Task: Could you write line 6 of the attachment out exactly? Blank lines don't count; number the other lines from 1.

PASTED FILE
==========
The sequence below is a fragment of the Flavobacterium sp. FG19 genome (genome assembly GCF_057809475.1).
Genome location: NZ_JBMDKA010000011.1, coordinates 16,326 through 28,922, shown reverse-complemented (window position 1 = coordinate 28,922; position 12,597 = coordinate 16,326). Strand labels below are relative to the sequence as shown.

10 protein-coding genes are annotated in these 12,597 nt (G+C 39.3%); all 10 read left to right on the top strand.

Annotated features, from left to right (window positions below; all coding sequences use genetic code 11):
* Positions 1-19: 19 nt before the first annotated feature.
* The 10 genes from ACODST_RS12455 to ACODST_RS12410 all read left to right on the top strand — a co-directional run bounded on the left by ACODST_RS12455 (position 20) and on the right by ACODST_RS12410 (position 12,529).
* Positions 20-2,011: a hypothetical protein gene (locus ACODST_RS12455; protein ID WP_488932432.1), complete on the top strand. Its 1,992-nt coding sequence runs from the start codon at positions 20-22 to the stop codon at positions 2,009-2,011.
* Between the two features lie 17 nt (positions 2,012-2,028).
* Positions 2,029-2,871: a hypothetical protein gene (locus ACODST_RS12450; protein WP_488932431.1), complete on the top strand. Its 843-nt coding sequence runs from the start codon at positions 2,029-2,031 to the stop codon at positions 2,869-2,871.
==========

* The 10 genes from ACODST_RS12455 to ACODST_RS12410 all read left to right on the top strand — a co-directional run bounded on the left by ACODST_RS12455 (position 20) and on the right by ACODST_RS12410 (position 12,529).